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Format: Audio CD
"The Music Man" is the most American of all the great American musicals, with a performance by Robert Preston as Professor Harold Hill that arguably ranks as the best of all time. Compare it to the few that come close and decide for yourself: Rex Harrison in "My Fair Lady," Richard Kiley in "The Man of La Mancha," Michael Crawford in "The Phantom of the Opera." THEN think of how rare it is for the Broadway star to actually make it to the Hollywood film version. Preston only got to do the movie because when they offered the part to Cary Grant he told the studio if they did not use Preston not only would Grant not be in the movie, he would not SEE it.
Preston turns in an absolutely perfect performance, made all the more amazing by the fact he was a movie actor who played villains who really could not sing or dance. Although he had some assistance with the story from Franklin Lacey, the credit for "The Music Man" goes to Meredith Wilson who did the book, music and lyrics. This is a score that features not only the last great marching band song of the century in "Seventy-Six Trombones," but what is arguably the first "rap" song in the rhythmic "Rock Island" that opens the show. For his songs Wilson makes use of piano scales ("Piano Lesson" and "Goodnight My Someone") and barbershop quartets ("Sincere" and "Lida Rose"), but the most memorable numbers are those he gives his fast-talking salesman ("Ya Got Trouble" and "Seventy-Six Trombones." This original cast album features Barbara Cook as Marion the Librarian, a singer who certainly should have done a lot more on Broadway than just this one staring role.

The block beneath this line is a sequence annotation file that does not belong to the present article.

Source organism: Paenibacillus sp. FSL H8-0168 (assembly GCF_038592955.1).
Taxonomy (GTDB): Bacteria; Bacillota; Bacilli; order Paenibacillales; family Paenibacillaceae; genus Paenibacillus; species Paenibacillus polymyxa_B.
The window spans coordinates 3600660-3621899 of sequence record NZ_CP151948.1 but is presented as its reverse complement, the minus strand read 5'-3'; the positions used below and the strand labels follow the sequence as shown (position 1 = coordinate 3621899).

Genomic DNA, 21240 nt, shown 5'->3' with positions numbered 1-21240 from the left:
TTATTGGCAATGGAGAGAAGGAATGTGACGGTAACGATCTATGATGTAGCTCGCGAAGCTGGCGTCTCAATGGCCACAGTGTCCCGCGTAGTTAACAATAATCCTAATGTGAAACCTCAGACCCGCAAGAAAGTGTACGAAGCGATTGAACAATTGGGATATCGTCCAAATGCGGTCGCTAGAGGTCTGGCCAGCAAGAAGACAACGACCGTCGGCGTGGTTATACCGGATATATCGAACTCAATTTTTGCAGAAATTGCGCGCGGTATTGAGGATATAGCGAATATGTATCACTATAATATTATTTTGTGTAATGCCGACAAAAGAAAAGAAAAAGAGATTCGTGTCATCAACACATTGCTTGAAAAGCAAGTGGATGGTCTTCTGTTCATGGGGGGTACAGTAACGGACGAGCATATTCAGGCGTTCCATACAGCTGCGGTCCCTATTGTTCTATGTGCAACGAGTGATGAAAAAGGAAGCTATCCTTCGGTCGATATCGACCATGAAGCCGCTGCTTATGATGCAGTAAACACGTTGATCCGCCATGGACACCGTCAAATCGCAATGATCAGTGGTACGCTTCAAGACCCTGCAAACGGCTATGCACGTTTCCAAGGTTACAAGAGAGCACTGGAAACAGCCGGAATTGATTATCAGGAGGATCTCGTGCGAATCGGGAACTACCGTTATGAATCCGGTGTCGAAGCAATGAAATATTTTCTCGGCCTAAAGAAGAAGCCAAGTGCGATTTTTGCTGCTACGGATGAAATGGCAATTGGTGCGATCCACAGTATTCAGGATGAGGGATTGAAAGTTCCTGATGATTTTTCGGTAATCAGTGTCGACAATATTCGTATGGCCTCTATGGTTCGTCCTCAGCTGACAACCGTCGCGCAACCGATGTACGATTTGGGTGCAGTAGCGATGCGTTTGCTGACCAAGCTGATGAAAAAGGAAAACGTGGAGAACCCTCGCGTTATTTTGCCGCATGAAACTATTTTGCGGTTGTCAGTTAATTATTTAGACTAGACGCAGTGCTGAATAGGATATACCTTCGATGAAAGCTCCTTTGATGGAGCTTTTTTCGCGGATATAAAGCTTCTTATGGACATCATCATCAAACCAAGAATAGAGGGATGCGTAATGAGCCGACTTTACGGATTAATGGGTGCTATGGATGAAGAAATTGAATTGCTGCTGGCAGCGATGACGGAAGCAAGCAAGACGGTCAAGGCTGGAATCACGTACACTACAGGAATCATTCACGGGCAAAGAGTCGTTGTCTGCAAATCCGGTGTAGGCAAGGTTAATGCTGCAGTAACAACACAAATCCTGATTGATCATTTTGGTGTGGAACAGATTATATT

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Format: Audio CD